Goslings

Canada Geese are so common here in the Pacific Northwest that, despite their considerable size, they tend to go unnoticed, like trees in the forest.  However, there’s two times during the year when it’s impossible not to notice them. 

The first time is when a pair is establishing their breeding territory. They’re so loud that you can’t walk Theler Wetlands without hearing in the remotest sections of the refuge.  The second time is when they have young goslings, and, ironically, that’s about the only time of the year when you don’t hear them talking to each other.

We obviously missed the stage immediately after the goslings are born, but they’re still young enough to be cute.  The easiest way to spot them is to look for a pair of geese.  Once we spotted a pair of geese, we always found gosling close by.  It’s no wonder that there are so many Canada Geese because they are great parents and both mother and father are there to protect them, usually with a parent leading the way and the other parent right behind.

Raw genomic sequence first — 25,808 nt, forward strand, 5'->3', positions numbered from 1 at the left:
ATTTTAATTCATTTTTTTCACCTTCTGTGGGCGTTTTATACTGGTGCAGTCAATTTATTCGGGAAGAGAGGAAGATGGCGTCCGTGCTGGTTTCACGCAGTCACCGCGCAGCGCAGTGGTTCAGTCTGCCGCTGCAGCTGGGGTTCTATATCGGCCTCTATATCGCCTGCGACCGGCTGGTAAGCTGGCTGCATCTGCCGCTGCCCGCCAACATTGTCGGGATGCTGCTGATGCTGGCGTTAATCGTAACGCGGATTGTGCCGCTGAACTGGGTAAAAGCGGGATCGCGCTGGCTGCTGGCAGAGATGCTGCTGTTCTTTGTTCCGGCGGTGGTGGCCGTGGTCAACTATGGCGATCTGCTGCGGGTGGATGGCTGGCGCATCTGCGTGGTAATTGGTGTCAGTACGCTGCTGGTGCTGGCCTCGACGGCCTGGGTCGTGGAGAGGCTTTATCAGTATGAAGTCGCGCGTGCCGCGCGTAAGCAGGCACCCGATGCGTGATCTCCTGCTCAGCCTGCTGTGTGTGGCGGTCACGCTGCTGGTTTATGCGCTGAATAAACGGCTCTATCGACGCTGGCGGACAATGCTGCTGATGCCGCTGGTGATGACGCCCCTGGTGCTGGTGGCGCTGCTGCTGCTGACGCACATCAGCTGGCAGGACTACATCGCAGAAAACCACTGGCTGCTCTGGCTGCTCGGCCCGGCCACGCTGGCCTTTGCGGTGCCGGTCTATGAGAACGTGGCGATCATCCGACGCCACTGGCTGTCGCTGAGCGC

Even with a 500mm lens it’s difficult to get a shot of a gosling without cutting off parts of an adult goose, so I was happy to get these two shots of a gosling eating the tip off a long shoot of grass 

and of another gosling goose-stepping through the mud.

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